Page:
The question is, logically, why? The answer is to be found in the same area I have been pursuing in the discussion of Vedic culture and the Mother’s temple. And it is clear that politicians and bureaucrats are unable to stand as arbitrators in such matters – for example, the implementation of the Mother’s original plan of the temple – because they base their assessments on what furthers personal ambition, to gain prominence in the management of Auroville after the Mother’s passing, to secure a foothold there not by virtue of the power of a yogic realisation but simply by manipulation, compromise and government fiats. The result is that the ‘light of the luminous Sun of Truth’ is forsaken in favour of the ego’s dark sun of its personal and limited ambitions. And it is the same dark sun that keeps Vedic Mathematics out of the school curriculum even as a secondary subject, an item of curiosity as an alternative method.

Clearly both these issues tread upon the toes of ‘secularists’ in a similar fashion. The maths of the ancients is perhaps too ‘religiously’ grounded. Likewise, the Mother’s original plan, Vedic in its content to the core, is deemed inferior to a western architect’s ‘secular’ version, untainted by any pretensions of a ‘higher light’. This is the world into which we have to bring our children. This is the consciousness to which we must entrust their development and well-being. And on this basis we expect a ‘new world order’ to emerge.

 

 

June of 1993

Aeon Centre of Cosmology

at Skambha

 

 

 

 

Culture and Cosmos – 3, Part 3.1

In the last issue I laid emphasis on the splendid myth, the Churning of the Milky Ocean, Samudra Manthan in Sanskrit. I connected the tale to the experience in India today via the temple construction in Auroville and the fact that both devas and asuras were gathered together for the strenuous labour of churning, or setting Time upon its accelerated march. The correlation is exact to an astounding degree which the present discussion will further clarify; for the actual construction in Auroville is the best proof of the truth of my statement, and in particular the allocation of the ‘head’ of the Serpent Vasuki to the titans.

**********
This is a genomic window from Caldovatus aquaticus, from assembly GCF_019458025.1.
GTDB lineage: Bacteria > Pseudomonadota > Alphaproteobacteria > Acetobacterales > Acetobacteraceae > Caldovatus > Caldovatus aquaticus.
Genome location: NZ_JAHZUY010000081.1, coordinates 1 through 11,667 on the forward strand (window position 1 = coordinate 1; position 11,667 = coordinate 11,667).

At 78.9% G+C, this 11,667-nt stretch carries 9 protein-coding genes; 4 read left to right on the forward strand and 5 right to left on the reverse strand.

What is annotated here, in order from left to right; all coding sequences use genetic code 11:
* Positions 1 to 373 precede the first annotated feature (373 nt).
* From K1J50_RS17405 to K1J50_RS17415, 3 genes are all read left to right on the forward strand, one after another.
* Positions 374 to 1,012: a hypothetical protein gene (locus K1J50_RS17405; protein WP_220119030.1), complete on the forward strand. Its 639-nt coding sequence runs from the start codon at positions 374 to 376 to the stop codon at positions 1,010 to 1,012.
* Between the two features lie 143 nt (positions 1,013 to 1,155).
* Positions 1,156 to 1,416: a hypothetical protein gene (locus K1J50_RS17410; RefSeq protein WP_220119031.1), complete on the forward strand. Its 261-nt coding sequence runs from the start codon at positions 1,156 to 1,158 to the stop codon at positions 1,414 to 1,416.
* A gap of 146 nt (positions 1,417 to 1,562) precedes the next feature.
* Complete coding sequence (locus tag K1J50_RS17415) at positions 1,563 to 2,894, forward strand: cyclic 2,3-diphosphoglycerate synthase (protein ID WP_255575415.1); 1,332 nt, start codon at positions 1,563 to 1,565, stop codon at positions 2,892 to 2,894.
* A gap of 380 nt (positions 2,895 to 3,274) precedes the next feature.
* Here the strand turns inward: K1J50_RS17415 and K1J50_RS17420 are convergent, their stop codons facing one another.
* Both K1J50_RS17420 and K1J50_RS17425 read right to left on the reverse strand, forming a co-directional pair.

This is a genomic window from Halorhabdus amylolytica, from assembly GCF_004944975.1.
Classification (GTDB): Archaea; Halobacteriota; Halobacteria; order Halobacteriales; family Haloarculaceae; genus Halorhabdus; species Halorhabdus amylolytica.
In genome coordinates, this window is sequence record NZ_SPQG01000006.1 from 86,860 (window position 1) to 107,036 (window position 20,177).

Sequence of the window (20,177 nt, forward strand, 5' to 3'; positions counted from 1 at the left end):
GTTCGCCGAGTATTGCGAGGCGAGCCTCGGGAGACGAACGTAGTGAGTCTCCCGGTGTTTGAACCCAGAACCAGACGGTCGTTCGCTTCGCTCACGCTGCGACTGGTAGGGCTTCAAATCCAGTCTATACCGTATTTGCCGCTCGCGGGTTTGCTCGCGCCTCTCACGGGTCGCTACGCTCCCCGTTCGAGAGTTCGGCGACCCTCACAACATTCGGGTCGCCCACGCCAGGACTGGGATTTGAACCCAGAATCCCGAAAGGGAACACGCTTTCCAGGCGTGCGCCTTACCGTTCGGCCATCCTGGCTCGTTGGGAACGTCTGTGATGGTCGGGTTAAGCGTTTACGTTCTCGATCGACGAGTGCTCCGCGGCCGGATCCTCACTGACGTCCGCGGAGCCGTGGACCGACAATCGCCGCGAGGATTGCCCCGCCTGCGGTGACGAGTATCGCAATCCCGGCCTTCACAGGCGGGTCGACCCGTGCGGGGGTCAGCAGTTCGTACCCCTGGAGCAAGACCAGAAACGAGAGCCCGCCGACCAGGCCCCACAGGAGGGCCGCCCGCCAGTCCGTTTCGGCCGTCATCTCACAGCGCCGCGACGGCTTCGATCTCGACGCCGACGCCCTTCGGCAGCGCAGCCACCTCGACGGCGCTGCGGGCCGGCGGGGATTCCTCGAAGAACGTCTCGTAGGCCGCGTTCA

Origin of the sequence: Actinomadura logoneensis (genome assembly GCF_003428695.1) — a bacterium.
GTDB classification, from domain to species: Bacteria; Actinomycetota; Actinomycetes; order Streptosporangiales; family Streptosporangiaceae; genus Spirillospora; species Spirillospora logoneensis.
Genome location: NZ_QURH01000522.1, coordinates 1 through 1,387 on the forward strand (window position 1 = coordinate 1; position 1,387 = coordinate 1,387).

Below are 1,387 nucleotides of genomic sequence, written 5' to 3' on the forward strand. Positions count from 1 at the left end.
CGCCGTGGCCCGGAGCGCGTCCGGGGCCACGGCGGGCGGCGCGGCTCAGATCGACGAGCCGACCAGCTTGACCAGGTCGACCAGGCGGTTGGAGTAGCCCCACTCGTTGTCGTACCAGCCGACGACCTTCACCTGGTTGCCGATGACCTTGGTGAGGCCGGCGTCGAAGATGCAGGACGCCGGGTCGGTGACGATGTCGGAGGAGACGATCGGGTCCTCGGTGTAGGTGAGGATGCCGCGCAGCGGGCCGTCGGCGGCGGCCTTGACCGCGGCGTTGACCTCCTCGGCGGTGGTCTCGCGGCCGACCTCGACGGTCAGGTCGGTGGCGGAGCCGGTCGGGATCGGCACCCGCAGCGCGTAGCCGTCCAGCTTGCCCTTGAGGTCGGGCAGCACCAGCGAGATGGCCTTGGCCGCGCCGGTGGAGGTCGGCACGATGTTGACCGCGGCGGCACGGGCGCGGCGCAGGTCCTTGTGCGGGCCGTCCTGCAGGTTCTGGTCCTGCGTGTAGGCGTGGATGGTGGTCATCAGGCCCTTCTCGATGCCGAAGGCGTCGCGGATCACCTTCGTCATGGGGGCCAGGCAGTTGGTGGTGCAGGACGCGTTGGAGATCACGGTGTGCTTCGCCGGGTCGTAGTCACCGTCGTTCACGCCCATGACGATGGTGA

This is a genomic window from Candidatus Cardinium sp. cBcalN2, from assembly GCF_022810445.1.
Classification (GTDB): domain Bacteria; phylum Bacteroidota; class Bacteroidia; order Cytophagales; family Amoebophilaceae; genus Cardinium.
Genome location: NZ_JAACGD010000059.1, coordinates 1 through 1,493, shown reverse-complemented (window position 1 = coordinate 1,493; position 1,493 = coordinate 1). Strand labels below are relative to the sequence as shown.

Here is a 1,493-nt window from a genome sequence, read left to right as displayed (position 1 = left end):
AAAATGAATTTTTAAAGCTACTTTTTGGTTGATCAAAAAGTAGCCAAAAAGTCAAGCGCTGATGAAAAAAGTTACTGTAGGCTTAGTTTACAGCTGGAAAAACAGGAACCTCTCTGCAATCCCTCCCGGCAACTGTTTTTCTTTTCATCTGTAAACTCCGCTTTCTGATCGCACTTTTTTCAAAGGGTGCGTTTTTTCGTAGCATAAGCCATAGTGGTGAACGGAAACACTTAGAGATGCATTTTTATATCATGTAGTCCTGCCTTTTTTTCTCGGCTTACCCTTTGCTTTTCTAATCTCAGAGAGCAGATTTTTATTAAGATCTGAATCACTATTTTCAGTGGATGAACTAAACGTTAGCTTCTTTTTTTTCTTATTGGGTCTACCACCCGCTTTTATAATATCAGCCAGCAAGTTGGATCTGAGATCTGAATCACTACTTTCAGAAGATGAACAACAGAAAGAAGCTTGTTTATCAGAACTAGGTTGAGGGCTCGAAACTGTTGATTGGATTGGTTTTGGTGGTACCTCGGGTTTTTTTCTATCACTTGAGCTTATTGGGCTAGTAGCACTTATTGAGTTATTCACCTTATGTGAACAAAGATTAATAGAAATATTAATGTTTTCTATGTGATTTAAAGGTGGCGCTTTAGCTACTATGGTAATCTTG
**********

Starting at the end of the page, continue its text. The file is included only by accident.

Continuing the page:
This was indeed the case in Auroville and it is confirmed in the centre-most portion of the construction, the two primary ‘symbols’ which the Mother has called the Globe and Pedestal, but which in the Auroville rendition are termed ‘crystal and stand’.

The Core of the Mother’s original plan is indeed ‘the symbol of the future realisation’, as she described it. It is Vedic in its innermost essence for it indicates the correct harmony, balance, axial alignment and proportions to attain the state of Immortality, similar to the apex of the ancient Vedic quest. As I have pointed out earlier, essential to this symbolism is fulness. Without that the Core cannot bear any relation to the Vedic quest which we find confirmed in these magnificent Skambha verses from the Atharvaveda,

                   From fulness he pours forth the full;

            the full spreads, merging with the full.

            We eagerly would know from whence

            he thus replenishes himself?

                                    

Or else, from the Isha Upanishad,

      That is Fulness, this is Fulness,

from Fulness comes Fulness.

When Fulness is taken from Fulness,

Fulness remains…

 

This then is the first premise: FULNESS. And for a creation to bear any relation to the Veda of the ancient school which occupied the consciousness of Sri Aurobindo from the beginning of his Yoga and mission, it must be faithful to this supreme truth above all else: creation is the outcome of fulness and not emptiness. Equally important, it is a flowering from within, from the CENTRE outward, never the reverse.

This condition is superbly described by Sri Aurobindo in his The Human Cycle, Chapter VII, ‘The Ideal Law of Social Development’, where he dwells on the difference between the earlier stages of social development and the new subjective age, as he calls it, the period when precisely a reversal is experienced:

 

‘…As the free development of individuals from within is the best condition for the growth and perfection of the community, so the free development of the community or nation from within is the best condition for the growth and perfection of mankind.’ (Page 63.)